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Saturday, September 09, 2006

Dunne's A Vision Quest

I saw a review in America magazine of an interesting book by John S. Dunne, the John A. O'Brien Professor of Theology at the University of Notre Dame ... A Vision Quest. In a way, the book is about both scinece and poetry - Schrödinger and Gandalf are both influential :-) The review is by William J. Collinge is the Knott Professor of Theology at Mount Saint Mary's University, Emmitsburg, Md. Here is a bit of the review below .....


Next year will mark 50 years since John S. Dunne, C.S.C., fresh from writing a dissertation on Thomas Aquinas under the direction of Bernard Lonergan, S.J., at the Gregorian University in Rome, joined the theology faculty at the University of Notre Dame. In those five decades he has published 16 books. The first two of them, The City of the Gods (1965) and A Search for God in Time and Memory (1969), led Newsweek to call him “the only foreseeable successor to the late Paul Tillich in the field of systematic theology.” But as Dunne continued to write, journey replaced system, and J. R. R. Tolkien’s The Lord of the Rings replaced Aquinas’s Summa Theologiae as his intellectual template ...

The theme of the great circle of love has governed Dunne’s writing since The Reasons of the Heart (1978); what is new in A Vision Quest is an attempt to integrate the modern vision of evolution into it. This book represents Dunne’s most sustained engagement with modern scientific materialism, especially of the neuroscientific and evolutionary variety. As a graduate student, Dunne worked out a theory of matter as a dimension, but he shelved it after receiving a one-sentence response from the great physicist Erwin Schrödinger, “Matter is not a dimension.” Still, it never entirely lost its attraction, and in The Mystic Road of Love (1999) he worked it out mathematically. We usually think of matter as that which is situated in the three spatial dimensions and time, but if matter is a dimension, it also situates—situates events, perhaps situates spirit. The brain, then, is not the mind but situates the mind. Moreover, Dunne says in the present work, “If we see matter not only as having a passive but also an active role, not only as situated but also as situating, we can see evolution as purposive.”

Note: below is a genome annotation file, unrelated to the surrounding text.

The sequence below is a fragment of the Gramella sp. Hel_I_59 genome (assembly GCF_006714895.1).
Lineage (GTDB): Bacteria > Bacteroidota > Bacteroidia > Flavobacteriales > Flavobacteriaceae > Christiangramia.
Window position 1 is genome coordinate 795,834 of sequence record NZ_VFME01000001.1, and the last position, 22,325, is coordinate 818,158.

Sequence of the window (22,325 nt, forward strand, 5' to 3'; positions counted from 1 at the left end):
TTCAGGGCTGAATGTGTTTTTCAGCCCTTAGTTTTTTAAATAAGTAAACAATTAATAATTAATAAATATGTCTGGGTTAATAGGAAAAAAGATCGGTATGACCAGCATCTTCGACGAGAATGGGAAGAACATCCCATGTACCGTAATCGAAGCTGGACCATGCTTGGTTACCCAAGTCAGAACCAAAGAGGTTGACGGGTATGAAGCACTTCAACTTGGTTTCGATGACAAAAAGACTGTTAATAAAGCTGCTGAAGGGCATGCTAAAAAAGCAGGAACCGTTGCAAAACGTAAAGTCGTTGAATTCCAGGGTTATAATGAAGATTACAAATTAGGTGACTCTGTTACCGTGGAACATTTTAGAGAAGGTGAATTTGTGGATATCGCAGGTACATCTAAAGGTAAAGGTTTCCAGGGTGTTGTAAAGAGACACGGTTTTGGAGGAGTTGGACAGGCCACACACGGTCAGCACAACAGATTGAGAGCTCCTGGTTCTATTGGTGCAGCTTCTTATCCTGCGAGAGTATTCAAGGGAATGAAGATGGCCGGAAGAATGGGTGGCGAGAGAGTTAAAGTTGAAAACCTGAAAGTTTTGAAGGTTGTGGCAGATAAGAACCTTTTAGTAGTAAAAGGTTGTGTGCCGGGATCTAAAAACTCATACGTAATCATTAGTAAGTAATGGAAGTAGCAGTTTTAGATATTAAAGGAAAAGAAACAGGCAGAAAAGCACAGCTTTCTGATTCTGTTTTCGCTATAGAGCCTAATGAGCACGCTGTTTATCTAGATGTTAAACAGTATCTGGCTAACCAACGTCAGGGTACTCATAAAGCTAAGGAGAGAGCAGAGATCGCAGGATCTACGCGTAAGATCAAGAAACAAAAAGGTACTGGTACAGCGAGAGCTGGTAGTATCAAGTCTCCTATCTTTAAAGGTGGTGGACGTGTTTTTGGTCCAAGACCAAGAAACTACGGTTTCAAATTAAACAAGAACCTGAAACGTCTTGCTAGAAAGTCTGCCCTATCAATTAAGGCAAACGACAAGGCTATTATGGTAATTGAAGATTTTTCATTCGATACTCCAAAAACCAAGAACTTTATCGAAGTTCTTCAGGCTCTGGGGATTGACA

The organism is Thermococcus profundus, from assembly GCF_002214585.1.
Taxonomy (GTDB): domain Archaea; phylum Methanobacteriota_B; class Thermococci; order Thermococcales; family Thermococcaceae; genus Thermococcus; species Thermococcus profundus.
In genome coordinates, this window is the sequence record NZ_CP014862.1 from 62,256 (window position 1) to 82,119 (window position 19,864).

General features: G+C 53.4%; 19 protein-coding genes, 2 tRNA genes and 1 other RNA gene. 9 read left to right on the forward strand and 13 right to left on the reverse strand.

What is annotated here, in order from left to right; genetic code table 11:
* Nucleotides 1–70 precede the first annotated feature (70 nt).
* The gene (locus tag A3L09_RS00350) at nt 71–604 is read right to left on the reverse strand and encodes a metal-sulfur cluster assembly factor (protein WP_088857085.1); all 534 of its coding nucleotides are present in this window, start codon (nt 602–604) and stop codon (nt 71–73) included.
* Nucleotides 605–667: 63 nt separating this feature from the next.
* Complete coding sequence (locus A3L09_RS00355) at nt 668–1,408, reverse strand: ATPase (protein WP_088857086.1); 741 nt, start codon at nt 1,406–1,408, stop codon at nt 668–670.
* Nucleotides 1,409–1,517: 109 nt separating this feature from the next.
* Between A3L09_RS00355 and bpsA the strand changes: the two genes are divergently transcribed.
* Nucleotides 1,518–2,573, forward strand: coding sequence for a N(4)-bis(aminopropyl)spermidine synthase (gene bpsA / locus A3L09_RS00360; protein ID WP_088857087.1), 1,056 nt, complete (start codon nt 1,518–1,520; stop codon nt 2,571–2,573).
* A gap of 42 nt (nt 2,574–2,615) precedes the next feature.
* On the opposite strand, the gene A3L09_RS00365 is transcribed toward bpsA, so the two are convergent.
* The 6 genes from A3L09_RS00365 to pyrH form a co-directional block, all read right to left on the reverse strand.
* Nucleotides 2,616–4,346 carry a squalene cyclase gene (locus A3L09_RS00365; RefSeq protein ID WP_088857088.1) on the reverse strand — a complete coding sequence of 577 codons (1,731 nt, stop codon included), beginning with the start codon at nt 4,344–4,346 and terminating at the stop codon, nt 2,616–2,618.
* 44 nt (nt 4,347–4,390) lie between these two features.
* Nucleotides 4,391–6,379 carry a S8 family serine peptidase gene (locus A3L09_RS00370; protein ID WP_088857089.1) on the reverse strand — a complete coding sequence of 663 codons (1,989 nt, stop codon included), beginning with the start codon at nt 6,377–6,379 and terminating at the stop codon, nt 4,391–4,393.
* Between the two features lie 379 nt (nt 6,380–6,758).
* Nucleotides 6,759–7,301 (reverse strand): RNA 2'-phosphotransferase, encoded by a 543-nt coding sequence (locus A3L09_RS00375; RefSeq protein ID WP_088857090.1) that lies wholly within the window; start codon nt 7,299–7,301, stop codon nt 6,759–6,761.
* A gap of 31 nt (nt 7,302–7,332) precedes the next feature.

In A Vision Quest, Dunne does not develop these themes as physics or metaphysics but as images into which we can gain insight. His calling, he believes, “is to wisdom not to science, and to poetic wisdom at that.” As a motto, he takes Cirdan’s words to Gandalf in The Lord of the Rings: “Take this ring...the Ring of Fire, and with it you may rekindle hearts in a world that grows chill.” The modern world especially, Dunne thinks, has grown chill; it is difficult to see God in the violent events of the past century or to find room for God in modern ideologies, such as scientific materialism. But when we gain insight into the events of time and experience the kindling of inspiration, we can glimpse eternal life and experience the working of God. “The story of God,” he says, is not “the story of what happens” but “quite a different one, a story of the illumining of minds and the kindling of hearts, of rekindling hearts in a world that grows chill through sin and lovelessness.” It is the story of “a great circle of life and light and love.” ....

... He engages the great figures of modern philosophy (next to Augustine and Tolkien, the author cited most often in A Vision Quest is Ludwig Wittgenstein), science, literature, art and music, not by direct argumentation but by gleaning insights or, when he finds an inadequate vision, proposing an alternative way of seeing things. Dunne’s quest does not yield the certainty that older systems sought to attain but an assurance that grows stronger as he trusts God to lead him from insight to insight, inspiration to inspiration ....



Anonymous Dominic Ebacher said...

God is imaginary.

Try for something more real next time.

7:26 PM  
Blogger crystal said...

Hello, Dominic - what's real ... now there's a subject.

11:42 PM  

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